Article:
In somewhat of a blow to the expansion of the public domain, the European Union has recently announced plans to extend copyrights
for music recordings, currently set to expire after 50 years, to 95 years. While the proposal must still gain approval from the European Parliament and individual governments, the new move has stirred up a lively debate between those in favor of protecting artists' rights and those hoping to eliminate the royalties fees for consumers.
The EU decision comes at a turning point for the forefathers of rock and roll, who are reaching old age and would otherwise be losing the rights to their music just as they may be retiring. The music of the Beatles
, for example, would lose its copyright in 2013. However, supporters of the extension argue that the musicians who are truly in need of the royalties revenue in their old age are those who were not in the limelight, such as session musicians or engineers. Charlie McCreevy
of the European Commission explains:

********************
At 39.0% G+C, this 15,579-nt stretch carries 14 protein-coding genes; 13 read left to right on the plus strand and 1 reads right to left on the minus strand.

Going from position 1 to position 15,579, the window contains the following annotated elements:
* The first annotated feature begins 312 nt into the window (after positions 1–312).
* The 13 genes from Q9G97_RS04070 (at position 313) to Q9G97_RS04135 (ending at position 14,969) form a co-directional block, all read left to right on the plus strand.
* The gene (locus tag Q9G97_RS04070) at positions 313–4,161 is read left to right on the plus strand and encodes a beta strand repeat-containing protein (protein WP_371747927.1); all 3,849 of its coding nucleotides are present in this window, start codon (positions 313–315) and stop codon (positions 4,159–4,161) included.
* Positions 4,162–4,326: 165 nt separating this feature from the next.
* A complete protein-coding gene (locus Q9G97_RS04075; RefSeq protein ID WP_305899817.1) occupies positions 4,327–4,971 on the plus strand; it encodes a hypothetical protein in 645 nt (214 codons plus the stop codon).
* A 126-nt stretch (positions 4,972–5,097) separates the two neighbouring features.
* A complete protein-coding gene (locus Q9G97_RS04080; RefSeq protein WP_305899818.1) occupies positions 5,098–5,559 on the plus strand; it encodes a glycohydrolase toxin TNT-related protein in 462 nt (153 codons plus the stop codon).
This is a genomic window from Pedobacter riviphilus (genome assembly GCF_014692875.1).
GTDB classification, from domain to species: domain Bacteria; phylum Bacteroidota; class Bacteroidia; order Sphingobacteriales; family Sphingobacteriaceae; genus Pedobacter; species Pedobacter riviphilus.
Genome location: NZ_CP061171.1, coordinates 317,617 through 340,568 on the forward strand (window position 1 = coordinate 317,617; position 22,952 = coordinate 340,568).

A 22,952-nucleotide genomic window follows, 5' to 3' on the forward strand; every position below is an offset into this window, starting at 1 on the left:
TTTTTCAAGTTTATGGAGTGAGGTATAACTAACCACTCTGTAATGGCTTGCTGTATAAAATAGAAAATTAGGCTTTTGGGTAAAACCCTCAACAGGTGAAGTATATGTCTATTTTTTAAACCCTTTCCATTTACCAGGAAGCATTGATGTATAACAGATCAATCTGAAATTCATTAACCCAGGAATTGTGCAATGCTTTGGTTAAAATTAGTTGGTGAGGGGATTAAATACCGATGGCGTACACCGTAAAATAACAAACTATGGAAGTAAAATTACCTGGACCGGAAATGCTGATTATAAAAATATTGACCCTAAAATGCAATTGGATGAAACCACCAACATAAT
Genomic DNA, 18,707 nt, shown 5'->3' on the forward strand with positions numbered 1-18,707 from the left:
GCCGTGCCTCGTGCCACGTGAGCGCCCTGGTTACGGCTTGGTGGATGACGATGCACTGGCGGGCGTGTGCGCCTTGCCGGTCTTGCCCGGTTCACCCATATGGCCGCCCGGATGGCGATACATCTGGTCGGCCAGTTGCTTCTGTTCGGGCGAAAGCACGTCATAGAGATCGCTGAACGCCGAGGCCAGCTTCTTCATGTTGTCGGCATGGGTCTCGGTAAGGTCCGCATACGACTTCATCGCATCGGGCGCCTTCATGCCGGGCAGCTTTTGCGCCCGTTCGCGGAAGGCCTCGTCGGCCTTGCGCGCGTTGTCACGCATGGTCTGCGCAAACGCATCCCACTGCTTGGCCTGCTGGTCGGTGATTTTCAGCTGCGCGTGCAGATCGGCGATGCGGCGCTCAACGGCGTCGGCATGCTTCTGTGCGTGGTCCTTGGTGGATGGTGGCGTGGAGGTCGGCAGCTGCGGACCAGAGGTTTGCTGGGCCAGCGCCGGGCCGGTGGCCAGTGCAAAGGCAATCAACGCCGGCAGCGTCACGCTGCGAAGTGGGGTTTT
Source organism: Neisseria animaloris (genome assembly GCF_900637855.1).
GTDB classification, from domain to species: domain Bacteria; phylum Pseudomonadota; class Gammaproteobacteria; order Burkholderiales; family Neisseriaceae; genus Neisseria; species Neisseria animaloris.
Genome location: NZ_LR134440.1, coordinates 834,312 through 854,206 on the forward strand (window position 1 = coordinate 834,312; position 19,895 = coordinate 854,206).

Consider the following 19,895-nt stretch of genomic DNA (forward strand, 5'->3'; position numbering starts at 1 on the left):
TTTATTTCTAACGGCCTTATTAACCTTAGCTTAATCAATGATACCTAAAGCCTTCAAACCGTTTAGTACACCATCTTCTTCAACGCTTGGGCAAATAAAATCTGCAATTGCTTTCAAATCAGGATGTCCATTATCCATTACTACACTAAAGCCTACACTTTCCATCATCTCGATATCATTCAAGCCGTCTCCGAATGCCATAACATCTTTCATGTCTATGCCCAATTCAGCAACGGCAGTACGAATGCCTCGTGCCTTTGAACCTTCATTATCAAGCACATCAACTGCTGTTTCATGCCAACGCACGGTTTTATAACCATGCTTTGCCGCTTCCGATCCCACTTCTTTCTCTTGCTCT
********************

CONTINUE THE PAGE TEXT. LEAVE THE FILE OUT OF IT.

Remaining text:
"A 95-year term would bridge the income gap that performers face when they turn 70, just as their early performances recorded in their 20s would lose protection... the announcement focuses on the 'invisible' members of our industry - the musicians, engineers and session players whose names are hidden away in the liner notes and credits. "
The new law's detractors, however, maintain that the majority of the royalties would continue to end up in the pockets of the record labels rather than the artists. Many were simply looking forward to the day the pop oldies enter the public domain, and bemoan the possibility that the expenses will be passed on to the listeners.